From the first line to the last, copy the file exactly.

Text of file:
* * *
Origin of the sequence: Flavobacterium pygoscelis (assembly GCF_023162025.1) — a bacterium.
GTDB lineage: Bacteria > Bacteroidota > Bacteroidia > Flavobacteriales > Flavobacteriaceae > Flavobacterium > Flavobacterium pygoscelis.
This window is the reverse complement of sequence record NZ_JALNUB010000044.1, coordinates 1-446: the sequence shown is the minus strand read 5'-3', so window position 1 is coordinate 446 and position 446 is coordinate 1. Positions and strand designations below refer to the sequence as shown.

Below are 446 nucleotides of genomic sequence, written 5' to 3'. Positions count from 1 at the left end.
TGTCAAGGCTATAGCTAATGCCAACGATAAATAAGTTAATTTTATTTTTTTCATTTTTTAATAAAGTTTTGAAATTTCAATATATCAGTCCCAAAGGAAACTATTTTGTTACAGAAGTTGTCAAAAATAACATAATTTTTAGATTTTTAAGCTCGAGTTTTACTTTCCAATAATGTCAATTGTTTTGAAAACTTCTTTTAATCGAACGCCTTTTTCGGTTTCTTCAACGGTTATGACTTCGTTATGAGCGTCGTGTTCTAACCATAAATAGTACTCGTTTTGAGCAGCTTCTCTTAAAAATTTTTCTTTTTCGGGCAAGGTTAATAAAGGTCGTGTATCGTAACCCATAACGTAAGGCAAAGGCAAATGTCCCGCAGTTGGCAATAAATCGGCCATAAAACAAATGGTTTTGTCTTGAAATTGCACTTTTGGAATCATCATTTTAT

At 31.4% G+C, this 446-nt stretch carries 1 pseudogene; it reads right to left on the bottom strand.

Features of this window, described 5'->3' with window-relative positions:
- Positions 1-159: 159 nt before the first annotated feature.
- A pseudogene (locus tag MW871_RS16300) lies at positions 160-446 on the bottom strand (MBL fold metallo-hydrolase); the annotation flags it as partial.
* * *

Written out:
Origin of the sequence: Flavobacterium pygoscelis (assembly GCF_023162025.1) — a bacterium.
GTDB lineage: Bacteria > Bacteroidota > Bacteroidia > Flavobacteriales > Flavobacteriaceae > Flavobacterium > Flavobacterium pygoscelis.
This window is the reverse complement of sequence record NZ_JALNUB010000044.1, coordinates 1-446: the sequence shown is the minus strand read 5'-3', so window position 1 is coordinate 446 and position 446 is coordinate 1. Positions and strand designations below refer to the sequence as shown.

Below are 446 nucleotides of genomic sequence, written 5' to 3'. Positions count from 1 at the left end.
TGTCAAGGCTATAGCTAATGCCAACGATAAATAAGTTAATTTTATTTTTTTCATTTTTTAATAAAGTTTTGAAATTTCAATATATCAGTCCCAAAGGAAACTATTTTGTTACAGAAGTTGTCAAAAATAACATAATTTTTAGATTTTTAAGCTCGAGTTTTACTTTCCAATAATGTCAATTGTTTTGAAAACTTCTTTTAATCGAACGCCTTTTTCGGTTTCTTCAACGGTTATGACTTCGTTATGAGCGTCGTGTTCTAACCATAAATAGTACTCGTTTTGAGCAGCTTCTCTTAAAAATTTTTCTTTTTCGGGCAAGGTTAATAAAGGTCGTGTATCGTAACCCATAACGTAAGGCAAAGGCAAATGTCCCGCAGTTGGCAATAAATCGGCCATAAAACAAATGGTTTTGTCTTGAAATTGCACTTTTGGAATCATCATTTTAT

At 31.4% G+C, this 446-nt stretch carries 1 pseudogene; it reads right to left on the bottom strand.

Features of this window, described 5'->3' with window-relative positions:
- Positions 1-159: 159 nt before the first annotated feature.
- A pseudogene (locus tag MW871_RS16300) lies at positions 160-446 on the bottom strand (MBL fold metallo-hydrolase); the annotation flags it as partial.